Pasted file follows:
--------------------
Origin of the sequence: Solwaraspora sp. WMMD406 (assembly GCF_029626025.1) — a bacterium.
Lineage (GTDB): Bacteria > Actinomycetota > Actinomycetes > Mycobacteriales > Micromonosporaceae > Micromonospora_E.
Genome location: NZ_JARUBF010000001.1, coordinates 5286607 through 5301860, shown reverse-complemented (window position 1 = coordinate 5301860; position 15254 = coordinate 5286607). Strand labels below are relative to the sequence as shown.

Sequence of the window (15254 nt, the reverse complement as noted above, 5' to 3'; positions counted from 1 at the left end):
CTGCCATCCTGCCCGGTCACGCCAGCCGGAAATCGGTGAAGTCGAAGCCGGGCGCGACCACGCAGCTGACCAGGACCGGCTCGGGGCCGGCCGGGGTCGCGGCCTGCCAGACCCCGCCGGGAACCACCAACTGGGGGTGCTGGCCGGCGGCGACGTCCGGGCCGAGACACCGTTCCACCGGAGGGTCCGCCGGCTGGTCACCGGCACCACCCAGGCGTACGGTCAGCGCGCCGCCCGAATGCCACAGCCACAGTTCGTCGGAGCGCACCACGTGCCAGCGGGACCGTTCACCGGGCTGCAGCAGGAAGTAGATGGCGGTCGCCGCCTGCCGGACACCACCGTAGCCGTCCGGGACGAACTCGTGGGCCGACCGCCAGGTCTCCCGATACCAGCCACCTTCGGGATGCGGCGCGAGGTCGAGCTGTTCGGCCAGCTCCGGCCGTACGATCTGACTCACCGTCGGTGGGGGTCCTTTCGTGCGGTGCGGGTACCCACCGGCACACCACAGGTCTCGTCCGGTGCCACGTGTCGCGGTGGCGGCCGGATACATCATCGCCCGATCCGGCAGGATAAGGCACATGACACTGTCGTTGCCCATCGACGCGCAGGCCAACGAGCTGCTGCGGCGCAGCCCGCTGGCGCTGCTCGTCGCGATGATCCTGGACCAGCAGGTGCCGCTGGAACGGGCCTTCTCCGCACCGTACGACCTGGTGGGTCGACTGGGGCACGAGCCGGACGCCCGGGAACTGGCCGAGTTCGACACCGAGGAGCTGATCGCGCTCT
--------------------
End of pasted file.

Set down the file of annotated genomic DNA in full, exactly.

Origin of the sequence: Solwaraspora sp. WMMD406 (assembly GCF_029626025.1) — a bacterium.
Lineage (GTDB): Bacteria > Actinomycetota > Actinomycetes > Mycobacteriales > Micromonosporaceae > Micromonospora_E.
Genome location: NZ_JARUBF010000001.1, coordinates 5286607 through 5301860, shown reverse-complemented (window position 1 = coordinate 5301860; position 15254 = coordinate 5286607). Strand labels below are relative to the sequence as shown.

Sequence of the window (15254 nt, the reverse complement as noted above, 5' to 3'; positions counted from 1 at the left end):
CTGCCATCCTGCCCGGTCACGCCAGCCGGAAATCGGTGAAGTCGAAGCCGGGCGCGACCACGCAGCTGACCAGGACCGGCTCGGGGCCGGCCGGGGTCGCGGCCTGCCAGACCCCGCCGGGAACCACCAACTGGGGGTGCTGGCCGGCGGCGACGTCCGGGCCGAGACACCGTTCCACCGGAGGGTCCGCCGGCTGGTCACCGGCACCACCCAGGCGTACGGTCAGCGCGCCGCCCGAATGCCACAGCCACAGTTCGTCGGAGCGCACCACGTGCCAGCGGGACCGTTCACCGGGCTGCAGCAGGAAGTAGATGGCGGTCGCCGCCTGCCGGACACCACCGTAGCCGTCCGGGACGAACTCGTGGGCCGACCGCCAGGTCTCCCGATACCAGCCACCTTCGGGATGCGGCGCGAGGTCGAGCTGTTCGGCCAGCTCCGGCCGTACGATCTGACTCACCGTCGGTGGGGGTCCTTTCGTGCGGTGCGGGTACCCACCGGCACACCACAGGTCTCGTCCGGTGCCACGTGTCGCGGTGGCGGCCGGATACATCATCGCCCGATCCGGCAGGATAAGGCACATGACACTGTCGTTGCCCATCGACGCGCAGGCCAACGAGCTGCTGCGGCGCAGCCCGCTGGCGCTGCTCGTCGCGATGATCCTGGACCAGCAGGTGCCGCTGGAACGGGCCTTCTCCGCACCGTACGACCTGGTGGGTCGACTGGGGCACGAGCCGGACGCCCGGGAACTGGCCGAGTTCGACACCGAGGAGCTGATCGCGCTCT